Why is Pinto Lake Sick?

Dan Coyro/Sentinel Pinto Lake in Watsonville is experiencing another blue-green algae bloom, temporarily raising the water's toxicity.

Dan Coyro/Sentinel

Pinto Lake has been experiencing an increase in harmful blue-green algae (cyanobacteria) blooms due to years of fertilizer runoff and leaky septic systems. These nutrients feed this algae that release dangerous toxins into the water, making the lake unsafe.

In 2014, the City of Watsonville secured $750,000 in grant funding to treat the lake and address Amesti and CCC creeks that carry pollutants into Pinto Lake. The City is working with Santa Cruz County and the Resource Conservation District to restore the lake.

Alum treatment will begin in 2017 to trap the nutrients embedded in the bottom of the lake that are feeding the algae. Alum is a substance that will be applied to the water where it will remain at the bottom of the lake and provide additional treatment for nutrients. These treatments will not end the problem, but reduce it significantly. Ongoing monitoring will continue to measure changes over time. For more information, please contact Environmental Projects Manager, Jackie McCloud (831) 768-3172.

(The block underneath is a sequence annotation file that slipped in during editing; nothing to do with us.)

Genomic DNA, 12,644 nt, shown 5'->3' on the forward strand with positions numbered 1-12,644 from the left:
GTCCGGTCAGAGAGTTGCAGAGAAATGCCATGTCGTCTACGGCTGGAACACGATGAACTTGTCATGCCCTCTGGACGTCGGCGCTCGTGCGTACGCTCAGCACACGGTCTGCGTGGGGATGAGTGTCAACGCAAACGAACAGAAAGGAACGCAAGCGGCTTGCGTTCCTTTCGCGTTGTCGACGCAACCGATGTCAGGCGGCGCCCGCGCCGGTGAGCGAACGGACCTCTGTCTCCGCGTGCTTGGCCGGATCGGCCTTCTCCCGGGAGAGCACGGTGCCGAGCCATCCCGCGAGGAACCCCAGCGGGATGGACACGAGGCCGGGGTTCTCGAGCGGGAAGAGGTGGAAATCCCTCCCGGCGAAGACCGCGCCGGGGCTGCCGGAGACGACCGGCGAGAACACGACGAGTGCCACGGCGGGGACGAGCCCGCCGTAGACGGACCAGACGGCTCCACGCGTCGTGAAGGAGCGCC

The City and County have posted signs to prohibit contact with the water to prevent any health risks. Currently a PhD student at the University of California Davis is conducting an independent research study to evaluate health risks to humans and their pets associated with exposure to Pinto Lake. For information about this study, contact the One Health Institute at UC Davis (530) 752-7526.

This entry was posted on Wednesday, November 2nd, 2016 at 2:35 pm and is filed under City Manager, City of Watsonville, Homepage News, Mayor, Public Works . You can follow any responses to this entry through the RSS 2.0 feed. Both comments and pings are currently closed.